Brought up in a Brahmin family, I have experienced different practices done by girls in the name of religion and culture. Among those practices the most common and unwanted is that of treating a girl during her menstruation. A girl being physically weak in those 4 days of month has to face not only those cramps and pains but has to confront situations of being addressed as ‘impure’. When the body seems to be weak, she is treated as an untouchable impure girl who has to stay within a allotted territory without touching the male members of family!
Is it really true that a girl is impure during her periods? Why is she behaved as untouchable? Why isn’t she allowed to enter the kitchen and touch a single item there? Why are temples and religious functions closed for her? Why isn’t she able to enjoy her freedom like the way she did merely a couple of days ago.
Menstruation is a natural process in woman which takes place for 4 days. There are no any scientific statements or reasons as to stating and clarifying that a girl is impure then. When a girl is bleeding, she goes through many internal changes in her body which makes her irritated and more emotional. She expects some care and love towards her but instead she is kept alone. She is not even allowed to touch plants as it is believed that the plant dies when a girl touches it during her first period.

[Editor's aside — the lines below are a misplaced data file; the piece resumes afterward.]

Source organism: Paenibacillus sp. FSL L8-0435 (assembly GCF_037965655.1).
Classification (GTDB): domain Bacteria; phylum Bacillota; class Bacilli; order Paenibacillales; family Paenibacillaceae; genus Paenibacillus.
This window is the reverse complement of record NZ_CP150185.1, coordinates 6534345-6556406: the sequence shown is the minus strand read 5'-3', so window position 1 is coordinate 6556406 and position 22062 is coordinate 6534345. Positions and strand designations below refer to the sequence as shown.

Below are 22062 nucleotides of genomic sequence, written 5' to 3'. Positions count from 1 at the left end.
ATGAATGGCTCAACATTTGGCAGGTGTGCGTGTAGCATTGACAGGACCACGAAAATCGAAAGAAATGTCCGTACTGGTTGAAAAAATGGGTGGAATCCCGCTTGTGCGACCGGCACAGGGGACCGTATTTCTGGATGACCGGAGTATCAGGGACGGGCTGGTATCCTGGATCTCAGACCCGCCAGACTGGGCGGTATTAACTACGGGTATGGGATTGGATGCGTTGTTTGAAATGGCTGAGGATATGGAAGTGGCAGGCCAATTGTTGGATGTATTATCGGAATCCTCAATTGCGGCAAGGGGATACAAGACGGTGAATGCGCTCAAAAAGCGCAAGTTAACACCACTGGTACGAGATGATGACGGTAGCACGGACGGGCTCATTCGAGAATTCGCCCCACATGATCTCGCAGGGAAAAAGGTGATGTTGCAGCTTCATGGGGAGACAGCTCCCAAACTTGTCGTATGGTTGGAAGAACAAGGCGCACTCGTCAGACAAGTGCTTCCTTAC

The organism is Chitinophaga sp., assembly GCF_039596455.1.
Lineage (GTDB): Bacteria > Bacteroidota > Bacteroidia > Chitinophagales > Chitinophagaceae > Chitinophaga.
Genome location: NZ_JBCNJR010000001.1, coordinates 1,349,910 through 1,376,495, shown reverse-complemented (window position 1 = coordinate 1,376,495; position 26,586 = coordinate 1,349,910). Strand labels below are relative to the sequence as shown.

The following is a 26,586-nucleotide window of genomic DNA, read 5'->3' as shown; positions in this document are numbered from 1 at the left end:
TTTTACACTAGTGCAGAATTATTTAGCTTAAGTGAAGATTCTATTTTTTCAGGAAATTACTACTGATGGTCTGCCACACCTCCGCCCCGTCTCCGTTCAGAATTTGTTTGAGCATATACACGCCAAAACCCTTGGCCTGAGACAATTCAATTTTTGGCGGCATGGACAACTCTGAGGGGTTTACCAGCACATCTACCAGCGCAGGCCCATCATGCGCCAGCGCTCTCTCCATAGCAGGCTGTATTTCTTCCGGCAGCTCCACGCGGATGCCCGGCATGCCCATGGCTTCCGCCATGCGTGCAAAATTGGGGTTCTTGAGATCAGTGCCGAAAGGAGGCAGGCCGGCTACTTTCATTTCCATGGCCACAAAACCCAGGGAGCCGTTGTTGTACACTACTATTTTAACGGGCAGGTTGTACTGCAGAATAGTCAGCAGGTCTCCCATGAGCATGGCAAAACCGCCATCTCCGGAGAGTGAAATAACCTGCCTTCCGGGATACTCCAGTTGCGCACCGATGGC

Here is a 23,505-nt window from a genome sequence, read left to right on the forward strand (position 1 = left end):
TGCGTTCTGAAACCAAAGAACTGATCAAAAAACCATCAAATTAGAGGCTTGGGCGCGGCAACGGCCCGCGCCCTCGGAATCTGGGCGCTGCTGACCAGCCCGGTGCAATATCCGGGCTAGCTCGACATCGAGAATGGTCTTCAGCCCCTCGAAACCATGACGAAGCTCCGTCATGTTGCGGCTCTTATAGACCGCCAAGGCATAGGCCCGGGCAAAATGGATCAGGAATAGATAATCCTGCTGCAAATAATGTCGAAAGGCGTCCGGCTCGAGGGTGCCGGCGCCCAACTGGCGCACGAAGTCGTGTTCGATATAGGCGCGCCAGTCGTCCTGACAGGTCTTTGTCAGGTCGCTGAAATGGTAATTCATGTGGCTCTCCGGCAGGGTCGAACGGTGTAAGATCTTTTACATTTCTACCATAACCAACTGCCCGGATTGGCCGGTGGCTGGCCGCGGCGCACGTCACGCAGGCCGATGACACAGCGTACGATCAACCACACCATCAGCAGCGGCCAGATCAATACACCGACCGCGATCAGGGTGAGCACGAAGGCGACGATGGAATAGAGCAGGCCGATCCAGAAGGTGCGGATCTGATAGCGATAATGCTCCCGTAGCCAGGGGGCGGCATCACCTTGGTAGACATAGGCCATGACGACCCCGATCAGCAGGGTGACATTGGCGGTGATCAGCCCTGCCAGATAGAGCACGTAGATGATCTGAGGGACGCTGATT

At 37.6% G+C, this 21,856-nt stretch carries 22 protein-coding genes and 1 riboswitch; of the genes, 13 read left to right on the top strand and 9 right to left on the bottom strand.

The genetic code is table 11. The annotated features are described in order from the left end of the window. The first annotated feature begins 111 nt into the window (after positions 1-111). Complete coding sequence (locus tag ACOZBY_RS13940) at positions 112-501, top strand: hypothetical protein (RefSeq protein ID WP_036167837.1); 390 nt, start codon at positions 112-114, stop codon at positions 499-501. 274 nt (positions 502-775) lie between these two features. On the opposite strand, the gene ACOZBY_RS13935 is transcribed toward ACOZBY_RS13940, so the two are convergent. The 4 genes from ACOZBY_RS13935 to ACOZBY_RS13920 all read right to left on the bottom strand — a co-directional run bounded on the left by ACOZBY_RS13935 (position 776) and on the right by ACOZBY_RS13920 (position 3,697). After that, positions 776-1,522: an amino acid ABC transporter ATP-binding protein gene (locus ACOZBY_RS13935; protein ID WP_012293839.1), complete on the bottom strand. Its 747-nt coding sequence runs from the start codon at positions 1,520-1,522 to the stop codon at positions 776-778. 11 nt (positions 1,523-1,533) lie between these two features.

Imagine being ‘home-alone’ during the festive season (like Dashain), where all your family members have left you on your own and they are out celebrating at your relative’s! It hurts. Doesn’t it? A girl during her periods faces it every now and then. I personally had to face it. Having educated parents, I was not allowed to celebrate Dashain! Why was I stopped to celebrate Dashain? This is all because of the culture which is being practiced ever since. Most of us are not ready to accept the change that a girl is not impure during her menstruation cycle.
Menstruation is a cycle of getting rid of the unwanted blood from our body. During these days, care and sanitation is very important. We still hear Chaupadi Pratha in the far-western and mid-western Nepal where a girl is kept in cow shed during her menstruation days. This practice leads her life to danger as there is neither proper protection nor good place for a shelter. It is a basic human right violation as it has challenged a girl’s life physically and mentally.
Chaupadi inflicts major health hazards like pneumonia, diarrhea, chest infection, suffocation, and respiratory tract infection. During these days, women are forbidden from going inside the house. They are yet expected to do more laborious work outside like carrying heavy loads, collecting firewood and grass despite the lack of a nutritious diet. As a consequence, the rate of prolapsed uterus is high among this group. Isolation from family and social elimination results in depression, low self-esteem, and disempowerment among girls. There is also a fear of sexual abuse and assault at night alongside the attack of wild animals and snake bites. Most of the deaths due to wild animals are not revealed and neither are the cases of rape, fearing the future of the unmarried daughter.
The problem may seem a small too many but it is a serious issue which results in physical, mental and psychological impact in a girl’s life. People are not educated enough to understand that this natural phenomenon in a girl which is a part of her adolescent change. A girl is not impure in this period. She actually is being purified instead. She should get the due Respect: Respect for being able to fight that utterly continuous pain.
Regmi is Grade 10 student at Kanjirowa National Secondary School, Koteshwar.